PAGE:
New process in works for faster transfer of old unclaimed shares to beneficiaries

Smoother process for unclaimed shares soon? The corporate affairs ministry is exploring a quicker method to transfer shares, dividends, and matured debentures to beneficiaries in inactive accounts that have not been claimed for years, according to a person familiar with the situation.
Such securities, dividends, and debentures that are not claimed for over seven years are transferred by companies to the Investor Education and Protection Fund Authority (IEPFA) under the ministry.
According to an ET report by Banikinkar Pattanayak, the ministry is planning to enable the companies concerned to settle such claims after following the due processes and obtaining the IEPFA approval.

Transfers by the authority

Transfers by the authority

The authority will continue to hold the shares and debentures. If requested by companies, it will transfer the unclaimed papers to them for refund to the rightful claimants. The companies will be instructed to transfer the items within 15 days, according to the individual.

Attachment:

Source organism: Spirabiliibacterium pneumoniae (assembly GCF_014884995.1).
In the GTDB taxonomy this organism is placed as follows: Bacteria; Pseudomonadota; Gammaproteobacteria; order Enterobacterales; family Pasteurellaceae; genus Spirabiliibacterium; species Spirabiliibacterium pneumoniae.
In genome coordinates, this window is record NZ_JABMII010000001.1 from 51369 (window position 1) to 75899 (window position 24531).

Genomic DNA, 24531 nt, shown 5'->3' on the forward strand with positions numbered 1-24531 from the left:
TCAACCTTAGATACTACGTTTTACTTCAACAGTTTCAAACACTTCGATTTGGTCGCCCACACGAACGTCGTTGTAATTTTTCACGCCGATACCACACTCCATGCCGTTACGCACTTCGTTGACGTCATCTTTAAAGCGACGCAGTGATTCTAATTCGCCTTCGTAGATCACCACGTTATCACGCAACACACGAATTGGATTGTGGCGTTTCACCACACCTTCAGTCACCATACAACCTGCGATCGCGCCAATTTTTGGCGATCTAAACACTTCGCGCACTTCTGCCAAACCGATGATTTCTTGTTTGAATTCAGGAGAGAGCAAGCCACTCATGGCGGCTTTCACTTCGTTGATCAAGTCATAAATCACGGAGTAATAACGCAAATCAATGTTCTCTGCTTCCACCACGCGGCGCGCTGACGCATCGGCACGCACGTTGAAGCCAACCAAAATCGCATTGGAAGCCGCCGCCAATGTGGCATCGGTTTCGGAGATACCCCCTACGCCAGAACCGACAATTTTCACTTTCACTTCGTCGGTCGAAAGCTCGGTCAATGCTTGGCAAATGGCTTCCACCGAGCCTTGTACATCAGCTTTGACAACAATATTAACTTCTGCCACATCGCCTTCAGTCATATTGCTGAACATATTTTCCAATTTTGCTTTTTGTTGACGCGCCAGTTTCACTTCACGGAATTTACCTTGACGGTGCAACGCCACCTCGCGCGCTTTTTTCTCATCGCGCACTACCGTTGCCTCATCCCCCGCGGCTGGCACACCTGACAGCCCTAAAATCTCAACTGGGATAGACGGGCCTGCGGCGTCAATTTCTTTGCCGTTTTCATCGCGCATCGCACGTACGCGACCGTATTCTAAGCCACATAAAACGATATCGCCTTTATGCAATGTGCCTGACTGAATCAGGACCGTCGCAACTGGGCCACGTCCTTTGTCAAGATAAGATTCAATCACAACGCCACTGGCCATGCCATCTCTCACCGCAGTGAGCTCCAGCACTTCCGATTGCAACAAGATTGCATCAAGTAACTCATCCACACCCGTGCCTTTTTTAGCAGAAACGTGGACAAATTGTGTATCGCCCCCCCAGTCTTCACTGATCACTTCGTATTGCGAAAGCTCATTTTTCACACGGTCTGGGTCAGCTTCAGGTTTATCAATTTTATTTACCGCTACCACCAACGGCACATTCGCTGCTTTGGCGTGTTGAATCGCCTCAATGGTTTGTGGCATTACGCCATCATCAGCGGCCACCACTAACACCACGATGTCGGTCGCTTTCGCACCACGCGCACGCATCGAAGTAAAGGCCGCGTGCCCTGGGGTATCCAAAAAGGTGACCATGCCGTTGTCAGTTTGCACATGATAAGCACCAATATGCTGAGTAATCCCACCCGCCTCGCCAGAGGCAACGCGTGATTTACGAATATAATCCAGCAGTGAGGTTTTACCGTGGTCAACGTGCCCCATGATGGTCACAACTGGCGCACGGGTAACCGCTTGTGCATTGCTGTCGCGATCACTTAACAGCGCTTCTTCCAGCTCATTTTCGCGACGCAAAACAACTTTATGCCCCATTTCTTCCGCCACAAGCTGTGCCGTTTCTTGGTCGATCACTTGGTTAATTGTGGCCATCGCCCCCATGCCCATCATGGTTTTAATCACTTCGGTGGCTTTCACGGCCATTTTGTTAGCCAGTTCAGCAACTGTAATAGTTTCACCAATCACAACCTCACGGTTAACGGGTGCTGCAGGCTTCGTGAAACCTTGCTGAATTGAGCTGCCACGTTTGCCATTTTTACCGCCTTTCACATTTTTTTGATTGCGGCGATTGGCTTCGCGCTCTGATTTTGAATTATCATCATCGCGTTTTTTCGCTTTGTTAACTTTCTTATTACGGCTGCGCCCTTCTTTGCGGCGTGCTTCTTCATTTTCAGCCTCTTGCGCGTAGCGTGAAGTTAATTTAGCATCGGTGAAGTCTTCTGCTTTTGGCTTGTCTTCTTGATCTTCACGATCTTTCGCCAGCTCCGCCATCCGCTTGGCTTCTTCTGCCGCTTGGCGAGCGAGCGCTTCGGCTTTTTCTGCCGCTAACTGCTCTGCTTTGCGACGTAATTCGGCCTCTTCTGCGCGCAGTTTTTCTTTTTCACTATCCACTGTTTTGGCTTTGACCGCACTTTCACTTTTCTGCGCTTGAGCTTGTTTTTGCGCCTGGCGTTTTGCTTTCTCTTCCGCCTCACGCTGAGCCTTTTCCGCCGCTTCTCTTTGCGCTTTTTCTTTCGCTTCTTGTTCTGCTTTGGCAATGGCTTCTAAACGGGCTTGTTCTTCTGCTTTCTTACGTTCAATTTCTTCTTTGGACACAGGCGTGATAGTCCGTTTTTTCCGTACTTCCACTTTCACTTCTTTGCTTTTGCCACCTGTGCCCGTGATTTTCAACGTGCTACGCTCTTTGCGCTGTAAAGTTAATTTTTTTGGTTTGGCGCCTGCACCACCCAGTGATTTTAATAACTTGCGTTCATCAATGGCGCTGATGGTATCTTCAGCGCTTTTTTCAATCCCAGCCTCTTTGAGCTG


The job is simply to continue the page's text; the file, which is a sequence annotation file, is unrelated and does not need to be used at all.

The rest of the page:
Currently, the Investor Education and Protection Fund Authority issues refunds to the beneficiaries after the respective company suggests the transfer, following the verification of numerous documents related to the claims, claimants, or their legal heirs.
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“As per the latest proposal, the ultimate responsibility of the transfer will lie with the companies concerned,” said the person. “They will do due diligence, verify documents, ascertain the genuineness of claims and claimants, and release the shares after the authority transfers these to them. Furthermore, they will be responsible for any mistakes.
The authority will closely monitor the settlement process.
In the financial year 2023-24, the Investor Education and Protection Fund Authority refunded 10.58 million shares to investors, compared to 7.65 million shares in the previous year. In March, the ministry requested feedback from stakeholders on the draft rules regarding the refund process.
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The ministry is also considering a proposal to simplify the process for claimants by reducing unnecessary paperwork.
Currently, refunds require about twenty-four documents to be scrutinized multiple times at various levels. As a result, the process is delayed, and the settlement frequently exceeds a year, instead of the intended 60 days.
The ministry is also planning to allow those claimants to express their complaints through video conferences organized by it occasionally.
The ministry has been working on an integrated portal to expedite transfers, as proposed in the budget for 2023-24, in order to enable investors to quickly retrieve unclaimed dividends and shares.


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